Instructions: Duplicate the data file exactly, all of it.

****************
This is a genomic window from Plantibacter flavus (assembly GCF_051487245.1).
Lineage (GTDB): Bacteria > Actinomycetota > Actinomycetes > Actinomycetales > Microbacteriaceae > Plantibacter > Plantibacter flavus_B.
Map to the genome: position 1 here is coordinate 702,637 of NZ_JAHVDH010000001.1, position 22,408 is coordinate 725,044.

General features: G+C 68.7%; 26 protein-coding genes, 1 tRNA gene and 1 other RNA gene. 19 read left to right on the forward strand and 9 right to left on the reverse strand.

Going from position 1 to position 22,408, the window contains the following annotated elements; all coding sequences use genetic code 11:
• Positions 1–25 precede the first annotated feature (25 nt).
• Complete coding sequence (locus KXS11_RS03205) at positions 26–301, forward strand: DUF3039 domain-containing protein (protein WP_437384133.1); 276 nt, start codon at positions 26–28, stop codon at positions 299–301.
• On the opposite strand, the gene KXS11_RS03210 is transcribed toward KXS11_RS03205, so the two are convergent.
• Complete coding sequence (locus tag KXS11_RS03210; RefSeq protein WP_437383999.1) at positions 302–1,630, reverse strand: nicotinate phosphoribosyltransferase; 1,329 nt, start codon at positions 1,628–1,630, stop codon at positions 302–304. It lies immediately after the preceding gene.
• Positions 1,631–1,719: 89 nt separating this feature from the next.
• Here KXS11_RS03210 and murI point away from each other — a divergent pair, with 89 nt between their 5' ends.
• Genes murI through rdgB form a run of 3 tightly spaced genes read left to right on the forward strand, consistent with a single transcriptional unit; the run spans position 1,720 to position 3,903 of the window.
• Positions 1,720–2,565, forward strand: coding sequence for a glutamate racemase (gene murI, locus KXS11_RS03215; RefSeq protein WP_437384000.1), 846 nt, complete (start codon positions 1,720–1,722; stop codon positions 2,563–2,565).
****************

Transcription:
This is a genomic window from Plantibacter flavus (assembly GCF_051487245.1).
Lineage (GTDB): Bacteria > Actinomycetota > Actinomycetes > Actinomycetales > Microbacteriaceae > Plantibacter > Plantibacter flavus_B.
Map to the genome: position 1 here is coordinate 702,637 of NZ_JAHVDH010000001.1, position 22,408 is coordinate 725,044.

General features: G+C 68.7%; 26 protein-coding genes, 1 tRNA gene and 1 other RNA gene. 19 read left to right on the forward strand and 9 right to left on the reverse strand.

Going from position 1 to position 22,408, the window contains the following annotated elements; all coding sequences use genetic code 11:
• Positions 1–25 precede the first annotated feature (25 nt).
• Complete coding sequence (locus KXS11_RS03205) at positions 26–301, forward strand: DUF3039 domain-containing protein (protein WP_437384133.1); 276 nt, start codon at positions 26–28, stop codon at positions 299–301.
• On the opposite strand, the gene KXS11_RS03210 is transcribed toward KXS11_RS03205, so the two are convergent.
• Complete coding sequence (locus tag KXS11_RS03210; RefSeq protein WP_437383999.1) at positions 302–1,630, reverse strand: nicotinate phosphoribosyltransferase; 1,329 nt, start codon at positions 1,628–1,630, stop codon at positions 302–304. It lies immediately after the preceding gene.
• Positions 1,631–1,719: 89 nt separating this feature from the next.
• Here KXS11_RS03210 and murI point away from each other — a divergent pair, with 89 nt between their 5' ends.
• Genes murI through rdgB form a run of 3 tightly spaced genes read left to right on the forward strand, consistent with a single transcriptional unit; the run spans position 1,720 to position 3,903 of the window.
• Positions 1,720–2,565, forward strand: coding sequence for a glutamate racemase (gene murI, locus KXS11_RS03215; RefSeq protein WP_437384000.1), 846 nt, complete (start codon positions 1,720–1,722; stop codon positions 2,563–2,565).